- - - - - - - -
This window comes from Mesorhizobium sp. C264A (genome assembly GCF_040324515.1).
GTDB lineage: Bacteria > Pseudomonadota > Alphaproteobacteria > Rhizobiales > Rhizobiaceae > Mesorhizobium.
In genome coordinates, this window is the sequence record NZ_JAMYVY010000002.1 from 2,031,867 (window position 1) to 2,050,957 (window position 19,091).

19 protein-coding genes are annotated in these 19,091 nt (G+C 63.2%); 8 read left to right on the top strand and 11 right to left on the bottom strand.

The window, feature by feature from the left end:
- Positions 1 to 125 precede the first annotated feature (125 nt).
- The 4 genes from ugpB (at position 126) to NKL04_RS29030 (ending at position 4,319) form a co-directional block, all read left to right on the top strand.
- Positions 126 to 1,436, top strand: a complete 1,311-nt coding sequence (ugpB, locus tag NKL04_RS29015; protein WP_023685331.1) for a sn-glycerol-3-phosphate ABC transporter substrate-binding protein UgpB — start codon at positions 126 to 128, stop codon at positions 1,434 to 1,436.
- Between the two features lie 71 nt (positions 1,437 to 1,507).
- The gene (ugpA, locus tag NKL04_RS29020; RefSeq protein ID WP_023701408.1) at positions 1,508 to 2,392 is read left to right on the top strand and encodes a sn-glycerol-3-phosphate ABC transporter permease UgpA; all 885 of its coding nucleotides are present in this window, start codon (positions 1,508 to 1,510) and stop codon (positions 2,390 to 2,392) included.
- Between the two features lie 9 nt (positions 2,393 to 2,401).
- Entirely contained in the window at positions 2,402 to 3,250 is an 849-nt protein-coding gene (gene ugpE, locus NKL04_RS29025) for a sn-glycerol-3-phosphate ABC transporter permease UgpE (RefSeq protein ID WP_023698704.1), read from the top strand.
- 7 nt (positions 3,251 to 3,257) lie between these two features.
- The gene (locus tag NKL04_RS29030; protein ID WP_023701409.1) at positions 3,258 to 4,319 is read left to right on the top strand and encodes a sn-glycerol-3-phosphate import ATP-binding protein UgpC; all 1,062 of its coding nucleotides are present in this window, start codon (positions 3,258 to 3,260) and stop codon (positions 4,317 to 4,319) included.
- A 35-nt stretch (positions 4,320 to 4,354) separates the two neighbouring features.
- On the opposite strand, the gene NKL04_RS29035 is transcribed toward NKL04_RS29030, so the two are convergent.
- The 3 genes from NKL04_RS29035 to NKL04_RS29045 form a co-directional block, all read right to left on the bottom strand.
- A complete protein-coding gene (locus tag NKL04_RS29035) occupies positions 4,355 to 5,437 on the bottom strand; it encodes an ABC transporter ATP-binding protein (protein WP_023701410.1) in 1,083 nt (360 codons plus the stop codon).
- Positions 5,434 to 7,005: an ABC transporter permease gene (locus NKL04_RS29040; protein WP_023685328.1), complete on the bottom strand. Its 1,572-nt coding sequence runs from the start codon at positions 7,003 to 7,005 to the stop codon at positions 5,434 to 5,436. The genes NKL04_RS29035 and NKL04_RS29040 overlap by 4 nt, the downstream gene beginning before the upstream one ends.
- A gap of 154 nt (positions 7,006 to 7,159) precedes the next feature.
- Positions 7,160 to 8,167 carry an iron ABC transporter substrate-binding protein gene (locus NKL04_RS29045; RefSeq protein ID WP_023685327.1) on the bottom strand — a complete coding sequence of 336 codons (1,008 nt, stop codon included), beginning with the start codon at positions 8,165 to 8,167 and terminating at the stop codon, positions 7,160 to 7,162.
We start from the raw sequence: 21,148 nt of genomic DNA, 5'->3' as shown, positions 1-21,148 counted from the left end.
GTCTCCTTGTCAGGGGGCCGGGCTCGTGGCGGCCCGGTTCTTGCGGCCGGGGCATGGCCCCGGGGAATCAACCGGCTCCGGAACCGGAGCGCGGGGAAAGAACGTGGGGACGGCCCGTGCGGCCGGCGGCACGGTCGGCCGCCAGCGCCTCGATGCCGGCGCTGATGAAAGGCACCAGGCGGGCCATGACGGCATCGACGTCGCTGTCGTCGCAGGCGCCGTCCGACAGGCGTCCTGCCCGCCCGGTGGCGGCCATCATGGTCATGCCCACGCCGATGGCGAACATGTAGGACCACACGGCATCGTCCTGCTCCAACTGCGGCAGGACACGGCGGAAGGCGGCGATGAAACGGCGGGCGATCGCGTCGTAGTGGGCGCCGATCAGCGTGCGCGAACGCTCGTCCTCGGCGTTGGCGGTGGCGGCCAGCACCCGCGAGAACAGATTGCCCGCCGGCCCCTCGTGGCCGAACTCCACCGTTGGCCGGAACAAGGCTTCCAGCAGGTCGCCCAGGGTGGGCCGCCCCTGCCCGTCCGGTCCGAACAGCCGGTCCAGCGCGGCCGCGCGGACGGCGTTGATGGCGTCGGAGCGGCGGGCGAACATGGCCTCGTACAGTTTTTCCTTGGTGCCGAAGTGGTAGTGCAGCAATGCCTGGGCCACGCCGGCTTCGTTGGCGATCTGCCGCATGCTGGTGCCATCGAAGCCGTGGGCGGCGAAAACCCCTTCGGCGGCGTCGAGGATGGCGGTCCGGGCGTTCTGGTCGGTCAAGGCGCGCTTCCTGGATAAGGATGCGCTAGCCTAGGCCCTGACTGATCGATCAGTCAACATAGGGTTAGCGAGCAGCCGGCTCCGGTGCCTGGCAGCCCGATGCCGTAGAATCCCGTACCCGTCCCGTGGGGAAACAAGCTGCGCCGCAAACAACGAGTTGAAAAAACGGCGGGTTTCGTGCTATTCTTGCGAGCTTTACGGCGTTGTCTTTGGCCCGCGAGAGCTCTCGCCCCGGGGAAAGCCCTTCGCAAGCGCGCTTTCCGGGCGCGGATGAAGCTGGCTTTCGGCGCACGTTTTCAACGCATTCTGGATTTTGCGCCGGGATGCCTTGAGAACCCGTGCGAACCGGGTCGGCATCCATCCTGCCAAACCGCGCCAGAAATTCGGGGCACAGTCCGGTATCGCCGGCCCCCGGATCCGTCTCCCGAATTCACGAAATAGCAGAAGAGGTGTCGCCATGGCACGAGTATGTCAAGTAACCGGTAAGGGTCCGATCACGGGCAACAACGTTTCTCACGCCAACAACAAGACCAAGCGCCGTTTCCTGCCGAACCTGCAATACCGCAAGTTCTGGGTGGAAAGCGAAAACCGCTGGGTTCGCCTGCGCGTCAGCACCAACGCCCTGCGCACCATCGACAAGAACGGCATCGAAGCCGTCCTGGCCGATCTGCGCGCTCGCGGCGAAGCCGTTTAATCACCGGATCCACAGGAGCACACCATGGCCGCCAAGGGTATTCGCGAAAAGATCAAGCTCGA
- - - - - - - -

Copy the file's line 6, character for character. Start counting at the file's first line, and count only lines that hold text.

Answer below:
- Positions 1 to 125 precede the first annotated feature (125 nt).